Current Opioid Misuse Measure (COMM)

A 17-item patient self-assessment that helps clinicians identify whether a patient, currently on long-term opioid therapy, may be exhibiting aberrant behaviors associated with misuse of opioid medications. Since the COMM examines concurrent misus2007). e, it is ideal for helping clinicians monitor patients' aberrant medication-related behaviors over the course of treatment (Butler et al., 2007).

Urine Screens

Regular urine drug screening (UDS) is appropriate for patients who are at higher risk for opioid abuse or addiction, and for any patient who is exhibiting signs of misuse or aberrant drug behavior. Urine screening can indicate drug diversion, misuse, or abuse, and the presence of an illegal drug might indicate addiction. Any nonprescribed opioid may signal drug abuse or doctor shopping.

Pill Counting

Pill counting is one method of ensuring medication adherence and helps to prevent drug diversion. Counting pills is done to compare the number of doses remaining in a prescription container with the number of doses that should remain, if the patient adhered to the medication schedule perfectly. However, a clinician cannot be sure that absent pills were consumed; they may have been diverted instead. Healthcare professionals must keep careful records about the amount of medication dispensed, prescription date, date the prescription was filled, and how many doses remain before the refill.

Prescription Drug Monitoring Programs (PDMPs)

Clinicians should request a report of a patient’s medication history from the state’s PDMP before prescribing controlled substances. PDMPs track controlled substances prescribed by authorized practitioners and dispensed by pharmacies. PDMPs assist in patient care, provide early-warning signs of drug epidemics, and help to detecting drug diversion and insurance fraud.

West Virginia’s Prescription Drug Monitoring Program, the Controlled Substance Automated Prescription Program (CSAPP), was established in 1995 by the State Board of Pharmacy for the monitoring of Schedule II–IV Controlled Substances. The goal of CSAPP is to provide prescribers and dispensers with access to information that will help them make better prescribing decisions and positively impact West Virginia’s drug problem. Furthermore, CSAPP can help to identify patients who may benefit from a substance abuse referral (CSAPP, 2018).

When Drug Diversion Is Suspected

If a healthcare professional suspects that drug diversion has occurred, he or she must document the suspicion and make a report to the following agencies:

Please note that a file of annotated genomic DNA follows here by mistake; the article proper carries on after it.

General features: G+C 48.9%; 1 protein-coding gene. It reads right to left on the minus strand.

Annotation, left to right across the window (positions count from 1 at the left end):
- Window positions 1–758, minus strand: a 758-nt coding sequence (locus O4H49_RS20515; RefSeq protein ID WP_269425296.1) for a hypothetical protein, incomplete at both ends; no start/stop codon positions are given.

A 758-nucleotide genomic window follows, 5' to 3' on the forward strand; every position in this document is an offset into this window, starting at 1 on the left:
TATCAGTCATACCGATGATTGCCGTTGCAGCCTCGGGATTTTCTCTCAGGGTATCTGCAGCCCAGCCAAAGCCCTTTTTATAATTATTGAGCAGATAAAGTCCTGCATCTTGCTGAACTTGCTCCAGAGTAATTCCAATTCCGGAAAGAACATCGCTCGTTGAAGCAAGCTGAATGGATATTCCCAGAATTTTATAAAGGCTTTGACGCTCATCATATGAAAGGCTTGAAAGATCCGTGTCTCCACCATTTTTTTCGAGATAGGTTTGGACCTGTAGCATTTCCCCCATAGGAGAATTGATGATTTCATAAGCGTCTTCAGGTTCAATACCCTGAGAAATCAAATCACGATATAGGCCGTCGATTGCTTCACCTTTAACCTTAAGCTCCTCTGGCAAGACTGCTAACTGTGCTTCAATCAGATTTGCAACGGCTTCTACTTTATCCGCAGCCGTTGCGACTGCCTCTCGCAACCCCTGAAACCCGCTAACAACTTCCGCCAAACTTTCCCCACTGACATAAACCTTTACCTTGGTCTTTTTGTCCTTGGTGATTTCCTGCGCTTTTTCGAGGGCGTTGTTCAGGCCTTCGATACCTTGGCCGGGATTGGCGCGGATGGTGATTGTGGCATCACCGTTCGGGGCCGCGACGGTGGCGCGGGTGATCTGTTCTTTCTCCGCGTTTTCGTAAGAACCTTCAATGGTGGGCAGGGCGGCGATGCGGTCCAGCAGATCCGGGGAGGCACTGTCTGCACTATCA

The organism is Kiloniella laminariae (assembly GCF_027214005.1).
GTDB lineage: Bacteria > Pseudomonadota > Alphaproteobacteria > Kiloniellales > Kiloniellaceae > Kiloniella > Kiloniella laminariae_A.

Local law enforcement and local fraud alert networks

  • DEA (theft or loss of controlled substances) on the DEA Office of Diversion Control website: https://www.deadiversion.usdoj.gov/webforms/dtlLogin.jsp
  • HHS-OIG National Hotline (800 HHS-TIPS, or 800 447 8477) or TTY 800 377 4950 or at this website: https://forms.oig.hhs.gov/hotlineoperations/index.aspx

Other resources for information and assistance are listed at the end of this course.

Drug Take-Back Programs

Combating prescription drug abuse necessitates the proper disposal of unused, unneeded, or expired medications. Patients must have a secure and convenient way to dispose of controlled substances. The Drug Enforcement Agency has strict regulations for drug take-back programs, including National Prescription Drug Take Back Days. Healthcare providers should encourage patients to use such take-back disposal services when available.

The 14th National Take Back Day, which took place October 28, 2017, collected 912,305 pounds (456 tons) of prescription drugs nationwide. In West Virginia 5,473 pounds of prescription drugs were collected (DEA, 2018).

Key Concepts in Treating Opioid Addiction

Addiction is a chronic, treatable illness. Treating patients with opioid use disorder (OUD) requires continuing care rather than an episodic, acute-care approach. Patients should have access to medical treatment, mental health services, addiction counseling, and other recovery support services. Treatment should be tailored to each patient’s needs and preferences (ASAM, 2015). In fact, there is no single best approach that works for all patients. A comprehensive approach to treatment is part of addressing the problem of drug diversion. Research shows that many people in need of treatment for substance use disorder do not receive treatment.

  • The 2015 National Survey on Drug Use and Health (NSDUH) data indicate that 8.1% or 21.7 million people aged 12 or older needed substance use treatment in the past year.
  • In 2015 an estimated 2.3 million people aged 12 or older who needed substance use treatment received treatment at a specialty facility in the past year. This number represents 10.8% of the 21.7 million people who needed substance use treatment in the past year (SAMHSA, 2016b).

Medications